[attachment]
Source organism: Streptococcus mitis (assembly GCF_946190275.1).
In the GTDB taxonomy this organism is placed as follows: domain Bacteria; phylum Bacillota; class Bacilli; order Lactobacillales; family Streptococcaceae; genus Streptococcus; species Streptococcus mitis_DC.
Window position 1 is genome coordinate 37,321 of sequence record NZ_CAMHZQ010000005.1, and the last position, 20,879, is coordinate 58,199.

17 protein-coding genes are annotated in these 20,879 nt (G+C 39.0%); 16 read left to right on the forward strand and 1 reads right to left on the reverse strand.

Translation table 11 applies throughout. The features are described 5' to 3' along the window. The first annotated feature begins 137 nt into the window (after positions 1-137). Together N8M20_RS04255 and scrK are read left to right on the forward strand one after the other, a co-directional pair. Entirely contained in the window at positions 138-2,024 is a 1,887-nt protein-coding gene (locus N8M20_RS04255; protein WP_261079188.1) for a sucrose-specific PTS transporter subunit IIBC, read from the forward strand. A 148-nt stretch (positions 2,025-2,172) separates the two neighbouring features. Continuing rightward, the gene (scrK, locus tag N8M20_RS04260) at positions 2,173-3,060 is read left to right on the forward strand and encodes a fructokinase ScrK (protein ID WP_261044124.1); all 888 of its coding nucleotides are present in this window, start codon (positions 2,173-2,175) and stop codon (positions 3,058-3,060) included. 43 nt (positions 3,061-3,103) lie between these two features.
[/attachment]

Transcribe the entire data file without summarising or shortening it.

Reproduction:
Source organism: Streptococcus mitis (assembly GCF_946190275.1).
In the GTDB taxonomy this organism is placed as follows: domain Bacteria; phylum Bacillota; class Bacilli; order Lactobacillales; family Streptococcaceae; genus Streptococcus; species Streptococcus mitis_DC.
Window position 1 is genome coordinate 37,321 of sequence record NZ_CAMHZQ010000005.1, and the last position, 20,879, is coordinate 58,199.

17 protein-coding genes are annotated in these 20,879 nt (G+C 39.0%); 16 read left to right on the forward strand and 1 reads right to left on the reverse strand.

Translation table 11 applies throughout. The features are described 5' to 3' along the window. The first annotated feature begins 137 nt into the window (after positions 1-137). Together N8M20_RS04255 and scrK are read left to right on the forward strand one after the other, a co-directional pair. Entirely contained in the window at positions 138-2,024 is a 1,887-nt protein-coding gene (locus N8M20_RS04255; protein WP_261079188.1) for a sucrose-specific PTS transporter subunit IIBC, read from the forward strand. A 148-nt stretch (positions 2,025-2,172) separates the two neighbouring features. Continuing rightward, the gene (scrK, locus tag N8M20_RS04260) at positions 2,173-3,060 is read left to right on the forward strand and encodes a fructokinase ScrK (protein ID WP_261044124.1); all 888 of its coding nucleotides are present in this window, start codon (positions 2,173-2,175) and stop codon (positions 3,058-3,060) included. 43 nt (positions 3,061-3,103) lie between these two features.